Lincoln County officials will not enforce mask mandate, citing legal ramifications
New Mexico State Police will begin to enforce the statewide amended emergency public health order which requires the use of face coverings in public.
However, until there is an order stating that local law enforcement can legally issue citations, Lincoln County law enforcement will not seek out individuals not wearing a face mask to issue citations.
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"My department will not be enforcing it. If you are afraid (of contracting COVID), wear a mask. If you are not afraid don't wear one. It is an individual's choice. We have crimes we are investigating and trying to solve," said Lincoln County Sheriff Robert Shepperd,
According to Village of Ruidoso Mayor Lynn Crawford, officials have been waiting since July 3 for an order that would mitigate any potential lawsuits by the public since it is not a law.
"We are following all the governor's directives, but we just cannot go around issuing citations to people not wearing a face mask because it is not a law. Until it is a law, we will continue to educate the public and ask for their cooperation," Crawford said.
The risk for lawsuits raised concerns with local law enforcement which led Crawford to request a written document from the Attorney General stating that "they could issue the citations without worry of being sued."
"It is such a grey area. We have been following all health orders and have stressed the importance of stopping the spread of the virus through our community for public safety and health reasons. We are concerned about the virus and will continue to do all we can (within the law) to protect our citizens," he said.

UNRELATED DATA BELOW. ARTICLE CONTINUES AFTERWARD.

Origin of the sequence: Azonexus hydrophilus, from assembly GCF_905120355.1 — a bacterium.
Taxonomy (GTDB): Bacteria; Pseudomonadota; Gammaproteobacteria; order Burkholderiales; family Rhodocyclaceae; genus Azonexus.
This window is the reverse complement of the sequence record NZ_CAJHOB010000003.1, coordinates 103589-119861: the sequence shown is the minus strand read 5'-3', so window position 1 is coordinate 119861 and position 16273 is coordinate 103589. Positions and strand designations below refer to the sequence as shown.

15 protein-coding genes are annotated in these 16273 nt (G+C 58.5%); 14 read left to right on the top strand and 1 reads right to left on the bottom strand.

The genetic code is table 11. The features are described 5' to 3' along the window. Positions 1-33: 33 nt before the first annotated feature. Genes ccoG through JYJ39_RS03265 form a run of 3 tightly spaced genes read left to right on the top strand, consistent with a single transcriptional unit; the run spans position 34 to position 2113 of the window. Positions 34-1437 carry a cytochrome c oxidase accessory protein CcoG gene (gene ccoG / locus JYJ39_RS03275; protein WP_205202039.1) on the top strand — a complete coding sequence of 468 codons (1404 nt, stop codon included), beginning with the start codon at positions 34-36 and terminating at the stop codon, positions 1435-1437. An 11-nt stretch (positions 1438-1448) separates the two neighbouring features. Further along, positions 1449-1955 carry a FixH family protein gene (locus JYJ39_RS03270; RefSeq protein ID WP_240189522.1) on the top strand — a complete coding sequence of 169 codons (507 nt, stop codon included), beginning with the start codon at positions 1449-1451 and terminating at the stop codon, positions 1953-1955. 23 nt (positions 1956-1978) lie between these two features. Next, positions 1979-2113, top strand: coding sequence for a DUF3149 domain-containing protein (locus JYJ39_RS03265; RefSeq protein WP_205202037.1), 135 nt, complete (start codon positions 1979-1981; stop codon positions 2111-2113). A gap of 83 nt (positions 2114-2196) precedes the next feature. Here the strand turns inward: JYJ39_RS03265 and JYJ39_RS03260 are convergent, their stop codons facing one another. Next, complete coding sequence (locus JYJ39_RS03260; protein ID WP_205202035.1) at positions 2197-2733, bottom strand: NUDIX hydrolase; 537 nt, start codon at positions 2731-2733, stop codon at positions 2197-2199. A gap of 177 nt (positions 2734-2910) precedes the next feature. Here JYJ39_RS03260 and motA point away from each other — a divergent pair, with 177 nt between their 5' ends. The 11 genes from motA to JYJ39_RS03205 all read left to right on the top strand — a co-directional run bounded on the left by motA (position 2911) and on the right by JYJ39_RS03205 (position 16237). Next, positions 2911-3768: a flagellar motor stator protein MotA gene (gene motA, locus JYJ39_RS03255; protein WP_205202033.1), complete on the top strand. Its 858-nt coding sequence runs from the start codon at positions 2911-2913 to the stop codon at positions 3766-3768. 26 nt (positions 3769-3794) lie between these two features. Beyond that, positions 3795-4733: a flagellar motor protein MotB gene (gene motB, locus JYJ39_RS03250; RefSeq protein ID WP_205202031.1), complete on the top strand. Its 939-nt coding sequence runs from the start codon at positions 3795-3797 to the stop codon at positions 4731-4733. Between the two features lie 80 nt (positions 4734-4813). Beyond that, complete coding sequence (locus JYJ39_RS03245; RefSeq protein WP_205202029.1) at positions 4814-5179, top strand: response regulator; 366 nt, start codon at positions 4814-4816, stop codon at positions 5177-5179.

"We are doing everything we can to educate the public about safe practices to prevent the spreading of the virus here. We have not issued any citations as of yet," said Ruidoso police chief Darren Hooker.
Village officials stated they have been following all health orders and have stressed the importance of stopping the spread of the virus through education.
"Until further notice, we will continue to do what we have been since the beginning (March) of all of this. We were informed by our insurance company, that we could be at risk from potential lawsuits for issuing citations when it is not a law. The have informed us not to. It is just too risky," said Crawford.
"We will follow the governors guidelines and will educate to see that people are safe," he said.
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The new health order includes a 14-day mandatory quarantine for all out of state visitors and mandatory face-coverings in public. Violators are subject to a $100 fine and could even get six months in county jails.
New Mexico Supreme Court to hear arguments
Portions of the state's public health order are already being challenged in court.
It will be up to the New Mexico Supreme Court to decide what authority the state has to enforce certain provisions or the order. Arguments will be presented during an Aug. 4 remote hearing.
About a dozen business owners and companies sued the state in May, challenging Gov. Michelle Lujan Grisham’s authority to levy $5,000 fines for violating the public health orders. The plaintiffs argue that state law authorizes fines of $100 or less in such cases, not the $5,000-per-day penalty cited by state officials.
Seek help if showing symptoms
Anyone showing symptoms of COVID-19 should contact local health care providers.
For information visit the New Mexico Department of Health website or call the Coronavirus hotline at 1-855-600-3453.
Lincoln County recorded 16 positive cases of COVID-19 since March, and no deaths related to the disease.
The Associated Press contributed to this story.
Pamela L. Bonner may be reached at Pbonner@RuidosoNews.com, Pam Bonner on Facebook, @Pamelalbonner1 on Twitter, or by phone at 575-202-5555.